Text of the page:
Remember the early days of data center virtualization, when a single hypervisor solution promised to abstract away so many of your organization’s silos and unlock the potential of your liberated technology workers? We were all so excited to start collapsing racks of servers into neat little clusters that we overlooked a harsh truth about first generation virtualization: it trampled all over your org chart and often introduced a new layer of bureaucracy and red tape in the process.
One of the earliest examples of this problem was the provisioning process for a single VM. The amazing technology that allowed virtualization administrators to create virtual machines with a few clicks of a button had a dark secret: often, creating a VM was a far simpler process than connecting that VM to the network. In fact, the ability to rapidly provision a VM exposed a major problem with the server lifecycle in general: coordination and collaboration between server and network teams was a major bottleneck. Network teams lacked the same type of automation in their domain to quickly respond to connectivity requests from the server teams. In other words, while the process of creating a new virtual server was a few clicks, the process of creating a VLAN or assigning VLANs to switch ports was unchanged.
The initial response to this issue was converged infrastructure, a bundle of hardware and software configured to work as seamlessly as possible. But this approach had a short lifecycle thanks to our current generation of hyperconverged infrastructure, which took compute and storage and blended them together so tightly that you could no longer separate one resource pool from the other.
But networking remains an outlier, primarily because the network’s management plane is still far outside the control of the hypervisor: VLANs live on switches and routers, and only exist as port groups on the hypervisor.
Most virtualization shops have accepted that the process of adding a VM (and of adding a virtualization host as well) required a lengthy delay as a result of this disconnect. You could build a new host in an hour, and end up waiting a week for the network team to configure switch ports for the new host.
In the era of cloud, however, this delay is no longer acceptable. The notion of waiting for any IT resource has been made obsolete by the instant provisioning of network resources in the big cloud computing providers.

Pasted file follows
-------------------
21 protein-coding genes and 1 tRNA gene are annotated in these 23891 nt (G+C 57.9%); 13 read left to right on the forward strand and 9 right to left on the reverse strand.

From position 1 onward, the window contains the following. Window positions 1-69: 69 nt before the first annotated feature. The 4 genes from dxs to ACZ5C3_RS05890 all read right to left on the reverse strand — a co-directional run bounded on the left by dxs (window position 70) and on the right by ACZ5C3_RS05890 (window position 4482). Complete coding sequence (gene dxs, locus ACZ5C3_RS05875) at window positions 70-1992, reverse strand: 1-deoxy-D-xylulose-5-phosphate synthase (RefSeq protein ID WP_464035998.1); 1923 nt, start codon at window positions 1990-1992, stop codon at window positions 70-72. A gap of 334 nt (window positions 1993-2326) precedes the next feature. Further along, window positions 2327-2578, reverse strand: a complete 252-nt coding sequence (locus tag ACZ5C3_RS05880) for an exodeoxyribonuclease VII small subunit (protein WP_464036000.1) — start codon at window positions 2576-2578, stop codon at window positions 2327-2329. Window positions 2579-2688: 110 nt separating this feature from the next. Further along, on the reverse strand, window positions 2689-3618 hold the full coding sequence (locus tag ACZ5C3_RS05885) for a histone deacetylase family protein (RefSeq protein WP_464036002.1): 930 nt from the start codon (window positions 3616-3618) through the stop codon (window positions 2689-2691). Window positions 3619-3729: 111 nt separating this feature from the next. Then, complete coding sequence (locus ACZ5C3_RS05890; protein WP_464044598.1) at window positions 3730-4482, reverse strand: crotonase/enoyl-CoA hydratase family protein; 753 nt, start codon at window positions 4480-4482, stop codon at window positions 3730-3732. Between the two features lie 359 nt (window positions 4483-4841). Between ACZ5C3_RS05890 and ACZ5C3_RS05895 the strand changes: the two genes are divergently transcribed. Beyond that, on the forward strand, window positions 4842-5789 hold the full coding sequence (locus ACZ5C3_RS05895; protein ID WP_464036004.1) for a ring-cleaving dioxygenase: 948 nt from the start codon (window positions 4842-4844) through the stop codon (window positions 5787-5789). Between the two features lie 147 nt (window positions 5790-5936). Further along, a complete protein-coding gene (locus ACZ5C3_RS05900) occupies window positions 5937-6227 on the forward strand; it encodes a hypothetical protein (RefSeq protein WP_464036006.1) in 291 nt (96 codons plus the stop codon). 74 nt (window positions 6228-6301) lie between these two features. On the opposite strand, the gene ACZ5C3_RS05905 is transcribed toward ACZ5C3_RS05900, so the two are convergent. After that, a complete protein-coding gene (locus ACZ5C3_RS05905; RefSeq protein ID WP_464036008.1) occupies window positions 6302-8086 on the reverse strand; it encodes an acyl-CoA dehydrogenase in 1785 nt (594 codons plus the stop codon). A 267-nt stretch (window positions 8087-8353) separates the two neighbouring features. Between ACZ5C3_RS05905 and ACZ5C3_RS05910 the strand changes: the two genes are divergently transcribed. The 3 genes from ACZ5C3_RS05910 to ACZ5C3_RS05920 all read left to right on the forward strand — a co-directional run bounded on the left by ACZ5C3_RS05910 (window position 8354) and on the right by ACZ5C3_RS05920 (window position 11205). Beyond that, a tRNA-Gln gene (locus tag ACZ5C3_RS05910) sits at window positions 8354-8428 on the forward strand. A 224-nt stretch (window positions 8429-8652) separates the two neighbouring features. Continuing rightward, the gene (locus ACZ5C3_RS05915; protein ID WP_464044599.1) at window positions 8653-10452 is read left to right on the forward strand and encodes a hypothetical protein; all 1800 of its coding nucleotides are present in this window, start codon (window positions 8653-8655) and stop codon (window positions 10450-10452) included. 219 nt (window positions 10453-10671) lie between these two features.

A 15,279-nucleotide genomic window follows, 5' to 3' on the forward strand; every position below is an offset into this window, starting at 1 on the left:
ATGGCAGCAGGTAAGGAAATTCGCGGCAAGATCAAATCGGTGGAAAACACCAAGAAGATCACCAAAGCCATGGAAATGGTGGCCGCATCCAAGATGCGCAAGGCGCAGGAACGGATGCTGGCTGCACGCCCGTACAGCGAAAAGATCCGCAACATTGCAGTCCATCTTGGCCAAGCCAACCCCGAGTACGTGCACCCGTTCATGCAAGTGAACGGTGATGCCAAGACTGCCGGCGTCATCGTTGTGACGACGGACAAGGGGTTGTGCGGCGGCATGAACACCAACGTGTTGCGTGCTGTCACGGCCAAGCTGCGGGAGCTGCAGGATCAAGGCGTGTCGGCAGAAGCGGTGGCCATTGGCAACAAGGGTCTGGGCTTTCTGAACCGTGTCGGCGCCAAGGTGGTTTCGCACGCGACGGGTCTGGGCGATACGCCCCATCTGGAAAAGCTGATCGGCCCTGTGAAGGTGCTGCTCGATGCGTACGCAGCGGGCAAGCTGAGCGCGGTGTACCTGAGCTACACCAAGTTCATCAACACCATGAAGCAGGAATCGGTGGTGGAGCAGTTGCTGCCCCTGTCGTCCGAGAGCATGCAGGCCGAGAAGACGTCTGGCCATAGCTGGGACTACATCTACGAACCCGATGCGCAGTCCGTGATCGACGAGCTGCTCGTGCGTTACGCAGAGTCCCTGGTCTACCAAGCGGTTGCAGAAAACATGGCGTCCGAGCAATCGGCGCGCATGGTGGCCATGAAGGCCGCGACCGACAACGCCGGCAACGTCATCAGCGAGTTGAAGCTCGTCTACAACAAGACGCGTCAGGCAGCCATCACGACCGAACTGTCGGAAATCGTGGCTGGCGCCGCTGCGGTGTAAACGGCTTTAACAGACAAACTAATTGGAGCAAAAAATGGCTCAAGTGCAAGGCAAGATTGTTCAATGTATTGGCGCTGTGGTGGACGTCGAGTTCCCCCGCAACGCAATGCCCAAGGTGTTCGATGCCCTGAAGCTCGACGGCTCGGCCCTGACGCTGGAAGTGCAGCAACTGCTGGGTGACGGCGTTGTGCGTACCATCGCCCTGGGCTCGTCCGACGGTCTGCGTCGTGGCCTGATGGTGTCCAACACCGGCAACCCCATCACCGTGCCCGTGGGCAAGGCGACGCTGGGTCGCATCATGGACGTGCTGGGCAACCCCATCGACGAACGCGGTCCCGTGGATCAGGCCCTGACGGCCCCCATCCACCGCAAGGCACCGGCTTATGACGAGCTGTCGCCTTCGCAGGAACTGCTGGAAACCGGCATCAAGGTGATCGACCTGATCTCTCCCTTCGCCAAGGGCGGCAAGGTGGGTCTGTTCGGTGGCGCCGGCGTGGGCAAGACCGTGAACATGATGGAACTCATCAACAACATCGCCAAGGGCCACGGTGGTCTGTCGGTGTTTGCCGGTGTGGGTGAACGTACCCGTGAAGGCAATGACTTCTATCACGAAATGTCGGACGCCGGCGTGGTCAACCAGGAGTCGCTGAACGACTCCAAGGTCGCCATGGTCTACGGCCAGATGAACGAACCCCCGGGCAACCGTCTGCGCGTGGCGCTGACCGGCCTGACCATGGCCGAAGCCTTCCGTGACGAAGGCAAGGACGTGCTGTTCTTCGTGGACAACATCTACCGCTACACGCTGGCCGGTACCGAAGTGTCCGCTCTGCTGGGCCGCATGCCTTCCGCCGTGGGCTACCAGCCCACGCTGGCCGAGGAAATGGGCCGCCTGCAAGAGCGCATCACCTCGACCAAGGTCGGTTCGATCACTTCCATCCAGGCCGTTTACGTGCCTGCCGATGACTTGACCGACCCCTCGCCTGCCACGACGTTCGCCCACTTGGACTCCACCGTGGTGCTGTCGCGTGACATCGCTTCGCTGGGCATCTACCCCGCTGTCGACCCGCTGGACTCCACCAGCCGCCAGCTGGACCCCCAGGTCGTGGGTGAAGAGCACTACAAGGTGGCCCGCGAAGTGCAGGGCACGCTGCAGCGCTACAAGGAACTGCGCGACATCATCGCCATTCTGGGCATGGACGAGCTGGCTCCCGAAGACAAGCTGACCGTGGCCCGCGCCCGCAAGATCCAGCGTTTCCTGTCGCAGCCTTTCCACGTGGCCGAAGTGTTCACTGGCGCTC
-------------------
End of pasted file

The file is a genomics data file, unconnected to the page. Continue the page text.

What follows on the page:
Enter Cumulus Networks and Nutanix
What if instead of waiting for your network team to provision your uplinks, your network could auto-provision VLANs and MLAGs as soon as a new hypervisor node was connected to the network? Cumulus Networks and Nutanix aim to solve this problem with their partnership to bring automation via open networking to your AHV clusters.
A switch running Cumulus Linux can be configured to monitor for new AHV nodes when they’re connected to an open port. MLAGs (bundled physical connections to multiple switches that are presented as a single switch to your server) can be auto-configured based on your specifications, which can drastically reduce the time needed to establish connectivity for new hypervisor nodes.
Or you can take a major step towards turning your network into an appliance and use the “Nutanix on a stick” approach, which involves downloading the Cumulus OS image to a USB thumbdrive, adding a configuration file to connect with your AHV environment, and plugging the thumb drive into your switch. When you power the switch on, Cumulus OS will auto-install, connect with Prism, and stand ready to dynamically configure server ports to handle VM traffic.
But this is just the beginning.
Thanks to an integration between the Cumulus OS and Nutanix Prism, VM lifecycle actions can drive just-in-time changes to your switches. For example, when VMs move among nodes in your AHV cluster, Prism will notify your switches of this move and the switches can respond by changing which VLANs are allowed on your uplink ports. If Cumulus detects that a VLAN is no longer in use (possibly because you’ve de-provisioned all VMs in that VLAN), the VLAN will be dropped from your aggregation groups and peer links. Security-conscious users will definitely dig this.
All of this network automation may be unsettling to shops that are still mastering virtualization. But forward-thinking organizations that have already taken the leap of adopting Nutanix AHV as their hypervisor are likely to be less risk-averse in this area, and would certainly benefit from getting educated on this technology.
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